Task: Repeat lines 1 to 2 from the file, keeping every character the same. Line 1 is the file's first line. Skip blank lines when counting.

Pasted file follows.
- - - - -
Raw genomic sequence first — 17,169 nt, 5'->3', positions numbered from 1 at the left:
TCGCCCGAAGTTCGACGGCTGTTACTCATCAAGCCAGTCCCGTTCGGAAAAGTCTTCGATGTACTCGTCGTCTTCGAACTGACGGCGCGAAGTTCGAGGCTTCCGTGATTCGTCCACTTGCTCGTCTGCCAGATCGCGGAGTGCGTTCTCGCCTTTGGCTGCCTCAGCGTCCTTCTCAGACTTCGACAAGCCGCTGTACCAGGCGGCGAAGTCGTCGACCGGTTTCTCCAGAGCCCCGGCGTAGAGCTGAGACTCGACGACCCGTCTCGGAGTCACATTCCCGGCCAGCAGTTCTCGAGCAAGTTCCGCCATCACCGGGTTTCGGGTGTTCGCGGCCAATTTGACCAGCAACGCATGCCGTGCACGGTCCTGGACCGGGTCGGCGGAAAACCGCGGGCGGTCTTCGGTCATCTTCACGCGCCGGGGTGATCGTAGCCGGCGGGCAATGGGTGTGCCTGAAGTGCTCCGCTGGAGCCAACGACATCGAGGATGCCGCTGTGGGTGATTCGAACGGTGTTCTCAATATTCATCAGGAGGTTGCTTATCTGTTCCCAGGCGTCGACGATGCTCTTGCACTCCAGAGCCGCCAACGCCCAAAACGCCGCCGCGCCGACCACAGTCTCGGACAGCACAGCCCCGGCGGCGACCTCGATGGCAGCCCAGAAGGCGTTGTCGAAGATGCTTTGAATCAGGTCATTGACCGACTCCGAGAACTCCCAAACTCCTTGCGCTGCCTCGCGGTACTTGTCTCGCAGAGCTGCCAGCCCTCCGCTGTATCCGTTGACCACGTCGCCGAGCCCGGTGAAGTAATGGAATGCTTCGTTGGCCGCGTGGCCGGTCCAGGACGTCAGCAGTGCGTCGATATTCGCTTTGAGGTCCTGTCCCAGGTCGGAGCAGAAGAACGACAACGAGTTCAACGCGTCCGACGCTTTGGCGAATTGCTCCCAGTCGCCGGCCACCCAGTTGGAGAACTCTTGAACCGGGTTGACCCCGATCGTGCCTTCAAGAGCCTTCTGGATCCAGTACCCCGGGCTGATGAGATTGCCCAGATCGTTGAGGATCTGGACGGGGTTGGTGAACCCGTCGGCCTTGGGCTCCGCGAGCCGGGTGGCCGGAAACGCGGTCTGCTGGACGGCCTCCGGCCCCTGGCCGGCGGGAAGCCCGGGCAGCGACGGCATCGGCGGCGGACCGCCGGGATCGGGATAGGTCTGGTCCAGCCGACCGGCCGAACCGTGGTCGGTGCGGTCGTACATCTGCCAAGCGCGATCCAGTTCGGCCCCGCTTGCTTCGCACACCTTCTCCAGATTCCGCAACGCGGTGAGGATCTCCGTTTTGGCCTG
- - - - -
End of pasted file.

Raw genomic sequence first — 17,169 nt, 5'->3', positions numbered from 1 at the left:
TCGCCCGAAGTTCGACGGCTGTTACTCATCAAGCCAGTCCCGTTCGGAAAAGTCTTCGATGTACTCGTCGTCTTCGAACTGACGGCGCGAAGTTCGAGGCTTCCGTGATTCGTCCACTTGCTCGTCTGCCAGATCGCGGAGTGCGTTCTCGCCTTTGGCTGCCTCAGCGTCCTTCTCAGACTTCGACAAGCCGCTGTACCAGGCGGCGAAGTCGTCGACCGGTTTCTCCAGAGCCCCGGCGTAGAGCTGAGACTCGACGACCCGTCTCGGAGTCACATTCCCGGCCAGCAGTTCTCGAGCAAGTTCCGCCATCACCGGGTTTCGGGTGTTCGCGGCCAATTTGACCAGCAACGCATGCCGTGCACGGTCCTGGACCGGGTCGGCGGAAAACCGCGGGCGGTCTTCGGTCATCTTCACGCGCCGGGGTGATCGTAGCCGGCGGGCAATGGGTGTGCCTGAAGTGCTCCGCTGGAGCCAACGACATCGAGGATGCCGCTGTGGGTGATTCGAACGGTGTTCTCAATATTCATCAGGAGGTTGCTTATCTGTTCCCAGGCGTCGACGATGCTCTTGCACTCCAGAGCCGCCAACGCCCAAAACGCCGCCGCGCCGACCACAGTCTCGGACAGCACAGCCCCGGCGGCGACCTCGATGGCAGCCCAGAAGGCGTTGTCGAAGATGCTTTGAATCAGGTCATTGACCGACTCCGAGAACTCCCAAACTCCTTGCGCTGCCTCGCGGTACTTGTCTCGCAGAGCTGCCAGCCCTCCGCTGTATCCGTTGACCACGTCGCCGAGCCCGGTGAAGTAATGGAATGCTTCGTTGGCCGCGTGGCCGGTCCAGGACGTCAGCAGTGCGTCGATATTCGCTTTGAGGTCCTGTCCCAGGTCGGAGCAGAAGAACGACAACGAGTTCAACGCGTCCGACGCTTTGGCGAATTGCTCCCAGTCGCCGGCCACCCAGTTGGAGAACTCTTGAACCGGGTTGACCCCGATCGTGCCTTCAAGAGCCTTCTGGATCCAGTACCCCGGGCTGATGAGATTGCCCAGATCGTTGAGGATCTGGACGGGGTTGGTGAACCCGTCGGCCTTGGGCTCCGCGAGCCGGGTGGCCGGAAACGCGGTCTGCTGGACGGCCTCCGGCCCCTGGCCGGCGGGAAGCCCGGGCAGCGACGGCATCGGCGGCGGACCGCCGGGATCGGGATAGGTCTGGTCCAGCCGACCGGCCGAACCGTGGTCGGTGCGGTCGTACATCTGCCAAGCGCGATCCAGTTCGGCCCCGCTTGCTTCGCACACCTTCTCCAGATTCCGCAACGCGGTGAGGATCTCCGTTTTGGCCTG